March 15, 2016 • RFSID
Addictive, isn’t it?
Hunting threats. Remediating vulnerabilities. Tirelessly staying abreast of the latest threat intelligence.
And as your knowledge grows, you realize how much more you could be doing to keep your organization safe. So now that you have the fundamentals covered, what’s next?
With these three threat intelligence tweaks, you can take your cyber security from the basics to the world-class level.
Think of your security mechanisms like an army in peacetime. Just because nothing much seems to be happening right now, doesn’t mean you should sit back and wait.
Internal hunting is the process of aggressively tracking and eliminating threats. This includes things like device and network mapping, distinguishing between good and bad behavior, searching for anomalies, and setting up/monitoring honeypots.
This type of proactive security work has a whole host of benefits, including:
And on the face of it, these proactive activities seem like sensible security measures, which of course they are.
But there’s more to it than that.
During times of peace, armies don’t simply conduct exercises with the aim of maintaining skills in shooting, building clearance, and so on. They do it because it stops the troops from becoming soft and lazy.
When a war breaks out, you don’t just need soldiers with well-practiced skills, you need them to be mentally ready.
The same is true of your information security teams.
By engaging in internal hunting, your security teams will constantly hone and develop their skills. This is exactly what threat actors are doing, so why let your defenses fall behind?
They’ll also learn to work effectively as a team. People inevitably have strengths and weaknesses, which can be brought to the fore through enhanced teamwork and information sharing.
Last, and perhaps most difficult to quantify, is the tangible evidence of return on investment (ROI) to the organization. Executive teams are increasingly becoming aware of how damaging a successful breach can be, but very few security or threat intelligence activities can be reliably be measured in terms of ROI.
On the other hand, the success of an internal hunting operation is eminently measurable, and bound to be well received.
Action: Aggressively track and eliminate threats through internal hunting.
Result: Tried and tested security teams.
When you start to take threat intelligence seriously, there’s one fact that should always be kept firmly in mind.
Nobody sees everything. Not even the NSA.
And knowing this, you’ll be able to approach vendors with realistic expectations. Their solutions can provide strategic threat intelligence, but they probably aren’t going to provide information about specific events within your network.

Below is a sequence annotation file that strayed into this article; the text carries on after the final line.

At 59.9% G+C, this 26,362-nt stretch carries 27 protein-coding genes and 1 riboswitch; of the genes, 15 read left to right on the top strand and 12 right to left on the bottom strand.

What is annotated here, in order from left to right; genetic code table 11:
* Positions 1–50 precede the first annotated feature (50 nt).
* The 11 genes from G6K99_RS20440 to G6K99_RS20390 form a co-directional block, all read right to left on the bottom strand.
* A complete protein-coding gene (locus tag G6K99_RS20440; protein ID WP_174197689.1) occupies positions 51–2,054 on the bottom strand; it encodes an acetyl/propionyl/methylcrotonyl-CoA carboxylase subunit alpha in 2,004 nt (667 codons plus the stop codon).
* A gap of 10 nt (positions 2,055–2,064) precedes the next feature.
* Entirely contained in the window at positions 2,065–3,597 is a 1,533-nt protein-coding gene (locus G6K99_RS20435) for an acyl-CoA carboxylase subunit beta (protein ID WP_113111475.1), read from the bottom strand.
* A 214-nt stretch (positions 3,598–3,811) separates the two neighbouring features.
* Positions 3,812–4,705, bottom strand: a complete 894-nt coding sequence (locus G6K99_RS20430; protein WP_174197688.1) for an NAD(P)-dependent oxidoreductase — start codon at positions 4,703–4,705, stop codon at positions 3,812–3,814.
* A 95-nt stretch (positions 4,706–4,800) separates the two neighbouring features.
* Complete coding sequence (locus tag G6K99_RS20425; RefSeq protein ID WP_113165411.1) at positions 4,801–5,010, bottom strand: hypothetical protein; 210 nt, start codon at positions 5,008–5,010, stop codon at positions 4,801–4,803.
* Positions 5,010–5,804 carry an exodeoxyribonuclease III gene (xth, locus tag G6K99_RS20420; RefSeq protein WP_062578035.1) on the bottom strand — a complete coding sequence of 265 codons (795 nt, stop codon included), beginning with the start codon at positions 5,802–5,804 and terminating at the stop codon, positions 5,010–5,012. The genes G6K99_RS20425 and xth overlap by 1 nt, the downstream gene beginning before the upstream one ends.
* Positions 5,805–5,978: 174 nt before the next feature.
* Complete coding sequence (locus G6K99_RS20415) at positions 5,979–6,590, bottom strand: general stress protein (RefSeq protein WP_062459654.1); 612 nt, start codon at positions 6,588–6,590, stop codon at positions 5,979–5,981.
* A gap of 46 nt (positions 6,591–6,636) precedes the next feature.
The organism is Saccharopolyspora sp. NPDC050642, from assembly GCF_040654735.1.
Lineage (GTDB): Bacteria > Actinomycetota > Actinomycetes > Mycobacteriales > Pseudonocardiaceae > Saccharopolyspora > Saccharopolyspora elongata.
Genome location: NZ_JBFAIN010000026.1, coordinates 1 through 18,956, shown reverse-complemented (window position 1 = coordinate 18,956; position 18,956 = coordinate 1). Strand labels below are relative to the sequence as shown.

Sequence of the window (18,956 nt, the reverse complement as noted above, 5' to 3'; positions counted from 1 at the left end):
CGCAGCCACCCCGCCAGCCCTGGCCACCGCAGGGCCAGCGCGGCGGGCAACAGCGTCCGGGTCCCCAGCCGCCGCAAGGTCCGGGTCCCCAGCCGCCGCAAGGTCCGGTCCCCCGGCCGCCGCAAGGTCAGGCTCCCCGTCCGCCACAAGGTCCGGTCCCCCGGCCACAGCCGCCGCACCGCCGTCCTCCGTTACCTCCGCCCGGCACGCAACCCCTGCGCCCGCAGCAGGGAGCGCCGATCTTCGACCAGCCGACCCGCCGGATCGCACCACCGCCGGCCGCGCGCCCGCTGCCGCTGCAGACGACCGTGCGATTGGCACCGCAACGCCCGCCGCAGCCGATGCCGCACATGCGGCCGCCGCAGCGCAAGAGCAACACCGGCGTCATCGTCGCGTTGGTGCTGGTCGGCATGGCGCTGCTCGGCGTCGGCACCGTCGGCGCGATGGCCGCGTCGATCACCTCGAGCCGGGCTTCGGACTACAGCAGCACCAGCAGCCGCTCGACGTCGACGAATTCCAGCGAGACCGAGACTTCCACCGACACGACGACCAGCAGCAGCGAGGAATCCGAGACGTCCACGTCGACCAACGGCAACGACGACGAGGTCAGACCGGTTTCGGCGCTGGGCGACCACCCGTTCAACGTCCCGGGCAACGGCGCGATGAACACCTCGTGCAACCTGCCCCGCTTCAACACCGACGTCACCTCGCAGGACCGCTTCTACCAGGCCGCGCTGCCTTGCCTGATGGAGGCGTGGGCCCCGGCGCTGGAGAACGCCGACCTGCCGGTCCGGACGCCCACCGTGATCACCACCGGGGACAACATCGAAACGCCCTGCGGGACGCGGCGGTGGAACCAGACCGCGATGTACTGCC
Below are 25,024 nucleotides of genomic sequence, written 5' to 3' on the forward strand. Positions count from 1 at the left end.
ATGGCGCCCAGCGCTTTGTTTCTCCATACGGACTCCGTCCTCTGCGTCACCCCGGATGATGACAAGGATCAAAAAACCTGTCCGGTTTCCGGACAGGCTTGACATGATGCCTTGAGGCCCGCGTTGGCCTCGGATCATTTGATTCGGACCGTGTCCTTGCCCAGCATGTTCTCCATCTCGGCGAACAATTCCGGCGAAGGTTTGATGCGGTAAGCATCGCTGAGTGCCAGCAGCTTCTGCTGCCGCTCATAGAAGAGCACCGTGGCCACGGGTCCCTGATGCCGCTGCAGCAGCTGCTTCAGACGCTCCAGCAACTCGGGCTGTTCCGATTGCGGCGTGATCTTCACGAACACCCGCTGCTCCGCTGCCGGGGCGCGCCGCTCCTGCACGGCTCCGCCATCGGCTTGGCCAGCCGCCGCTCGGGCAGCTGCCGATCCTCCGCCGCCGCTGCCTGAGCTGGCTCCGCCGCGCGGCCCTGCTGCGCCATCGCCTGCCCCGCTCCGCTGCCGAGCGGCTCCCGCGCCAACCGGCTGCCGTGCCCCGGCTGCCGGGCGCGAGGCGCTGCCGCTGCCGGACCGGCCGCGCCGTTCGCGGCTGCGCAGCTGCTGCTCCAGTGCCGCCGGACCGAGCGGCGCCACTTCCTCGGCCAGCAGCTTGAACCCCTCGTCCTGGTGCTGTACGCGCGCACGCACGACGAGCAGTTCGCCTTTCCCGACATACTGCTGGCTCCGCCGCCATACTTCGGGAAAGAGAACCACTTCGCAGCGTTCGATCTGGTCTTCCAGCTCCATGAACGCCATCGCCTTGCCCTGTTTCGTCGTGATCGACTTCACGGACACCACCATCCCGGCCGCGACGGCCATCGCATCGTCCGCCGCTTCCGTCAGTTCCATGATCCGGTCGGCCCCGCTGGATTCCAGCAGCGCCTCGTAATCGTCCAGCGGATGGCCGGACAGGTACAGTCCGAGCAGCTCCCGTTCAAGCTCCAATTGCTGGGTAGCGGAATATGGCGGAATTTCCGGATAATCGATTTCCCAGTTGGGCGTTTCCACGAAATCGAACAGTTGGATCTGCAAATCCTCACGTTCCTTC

And this is not to say that you should avoid open source intelligence (OSINT) platforms. They provide a great deal of value, and will enable you to make informed, contextual decisions about both proactive and reactive security activities.
But what it does mean is that, under the right circumstances, an internal effort to create a proprietary threat intelligence capability can be an excellent use of resources.
Do you have a need that isn’t serviced by the market? Then perhaps it’s time to solve your own problem.
Imagine, for instance, that you develop a crawler to analyze the (web) page code of the organization’s top 5,000 daily Internet destinations. Each day this crawler will provide tangible data points, which over time become an extremely effective mechanism for identifying drive-by attacks, or other anomalous activity.
This is the sort of valuable threat intelligence that you’ll never receive from an off-the-shelf solution, but which could potentially help you prevent (or minimize the impact of) future breaches.
Not only that, if you develop the solution in-house, you’ll be honing skillsets that could become extremely handy in the future.
Action: Develop in-house cyber security capabilities.
Result: Threat intelligence that’s tailored to your environment.
Running real-world, or proof of concept (POC) exercises is truly a sign of next-level security.
You may technically be prepared for certain threat actor tactics, techniques, and procedures (TTPs), but until you’ve done it in practice you never really know.
That’s where your red team comes in.
The idea is to employ real-world TTPs in a controlled environment to see what affect they would have in your environment. And when you start doing this, you might be surprised by the results.
That malware you thought you were safe from? Turns out that when deployed in your environment it has a completely unexpected side effect that you might not be prepared to resolve.
By engaging in rigorous red team testing procedures, you can identify these little surprises ahead of time, and greatly improve your organization’s defensive capability.
Now, of course, building these real-world scenarios and measuring the effectiveness of your defensive controls requires time and resources. If you want real results, this is not something that can be dumped on already-busy security professionals.
But if you really want to develop a world-class security facility, rigorously and routinely testing your defensive capabilities is an absolute must.
Action: Use POC exercises to rigorously test your defensive capabilities.
Result: Greater understanding of the potential impact a breach might have on your environment.
You’ve noticed, no doubt, that each of the approaches suggested above is highly proactive.
And there’s a good reason for that.
Threat actor TTPs continue to evolve, and simply building a wall around your assets is no longer enough to keep them out. If you want to defend against determined, skilled attackers, you’re going to need to start thinking the way they do.
If you can manage to do that reliably, you’re a long way towards fielding a truly world-class cyber security facility.
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